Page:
28 September 2015

A Critique of Contemporary Ultramontanism (1)

1.  Let's start at the beginning.  What is ultramontanism?  The basic idea of the word, which literally means "beyond the mountains", is that the authority of the Roman Pontiffs extends beyond the Papal States and the suburbicarian dioceses of Rome, into Northern Europe and beyond.

2.  Ultramontanism is a vague and relative term.  For example, in the context of a discussion about whether the Pope has universal jurisdiction over the Church, the affirmative view would be called "ultramontane", even though this is not the definition of ultramontanism.  The term has no precise definition in current usage.  In general, whenever there are several viewpoints about the extent of papal power or authority, the one that maximizes that power or authority is labeled "ultramontane" relative to the other viewpoints.

3.  The various forms of Christian piety surrounding the Pope go back a long way.  One can find them already in the expressions of bishops in reference to the Roman Pontiff at the early ecumenical councils, and probably elsewhere beforehand.

4.  The piety due to the pope is a special form of the piety due to all bishops.  Bishops are our spiritual fathers; they have the fullness of the Christian priesthood; they hold the shepherd's crook and wear the signet ring; jurisdiction belongs to them, both as shepherds who work in place of the Good Shepherd, and as princes who reign in place of Christ the King.  All of these things apply to the Roman Pontiff to a greater degree.  He has supreme jurisdiction, and not merely local jurisdiction.  He has care for the well-being of all the particular churches, and not just the Roman church.  He is alter Christus more than any other priest on earth, even if his priesthood as such is not ontologically different from that of any other bishop, because of his hierarchical position within the body of Christ, and because of his role as guarantor of Christian unity.

5.  Because the pope is a symbol of the unity of the faithful and possesses, by virtue of his universal jurisdiction and care of souls, a paternity with respect to all Christians, certain mistakes are easy to make.  It is easy, especially for the lay faithful, who live mostly in the world and only occasionally within the Church, to think of the pope as the Church.  And it is easy for everyone, because of his role as supreme lawgiver in the Church Militant, to think that everything the pope says and does is binding on all Catholics.  Today especially, when the consideration of what has been handed down has been worn away almost to nothing, it is easy for everyone to think of the pope as the primary authentic source of doctrine and law.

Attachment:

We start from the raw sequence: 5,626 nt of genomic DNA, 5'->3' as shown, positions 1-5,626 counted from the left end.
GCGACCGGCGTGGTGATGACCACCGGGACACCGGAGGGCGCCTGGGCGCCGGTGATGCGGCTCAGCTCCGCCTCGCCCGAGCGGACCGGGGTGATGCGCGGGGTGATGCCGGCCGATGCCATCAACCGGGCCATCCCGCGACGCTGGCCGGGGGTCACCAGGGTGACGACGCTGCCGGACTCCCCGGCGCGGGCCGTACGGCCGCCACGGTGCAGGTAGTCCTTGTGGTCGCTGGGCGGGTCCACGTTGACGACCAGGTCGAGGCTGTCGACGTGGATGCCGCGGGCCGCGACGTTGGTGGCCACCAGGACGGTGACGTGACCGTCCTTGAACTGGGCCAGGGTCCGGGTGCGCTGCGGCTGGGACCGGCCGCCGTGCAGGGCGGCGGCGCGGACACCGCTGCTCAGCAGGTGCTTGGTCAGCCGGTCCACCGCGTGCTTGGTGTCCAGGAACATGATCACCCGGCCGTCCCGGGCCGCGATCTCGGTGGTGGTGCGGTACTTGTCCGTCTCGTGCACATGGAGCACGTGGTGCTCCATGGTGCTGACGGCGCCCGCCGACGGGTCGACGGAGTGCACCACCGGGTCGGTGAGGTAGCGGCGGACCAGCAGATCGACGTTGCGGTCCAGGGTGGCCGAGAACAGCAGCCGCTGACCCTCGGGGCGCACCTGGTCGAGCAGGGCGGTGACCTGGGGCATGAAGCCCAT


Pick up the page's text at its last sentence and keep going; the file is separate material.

6.  Obviously the pope is a lawgiver, just as every bishop is, and in the Church Militant he stands above all the other bishops.  But just as each bishop is merely a steward or vassal of a higher authority—one hired to tend the sheep or work in the vineyard—in the same way the pope himself is merely a steward or vassal.  And just as any merely political ruler is subject in his decrees to the eternal law of justice and the natural order of human relations, in the same way the pope and other bishops are subject not just to the natural law, but also to the revealed law of God.

7.  In one way we can look at the Roman Pontiff and say that he is more of an absolute monarch than almost any ruler remaining on earth. His authority is not subject to a constitution, or elections, or even the review of his peers. But this impression is misleading, because modern political authority is predominately conceived around a theory of legal positivism, according to which it is merely the act of the sovereign which makes laws, and the power of enforcement which makes them legitimate.  Under such a conception, any law the ruler can get away with making is binding on his subjects.  But not so with the pope or his bishops.  As emissaries of a higher authority, as stewards of the Kingship of Christ, their authority, their status as authentic lawgivers, is hemmed in by the strictures of divine law.  As a result, neither a pope nor any other bishop can speak with authority if he speaks merely for himself, nor can he simply legislate as he likes without care for the requirements of his office.  The validity of the acts of the pope are profoundly limited by the divine mandate from which all priestly authority is derived.

(To be continued... a complete index of this series can be found here.)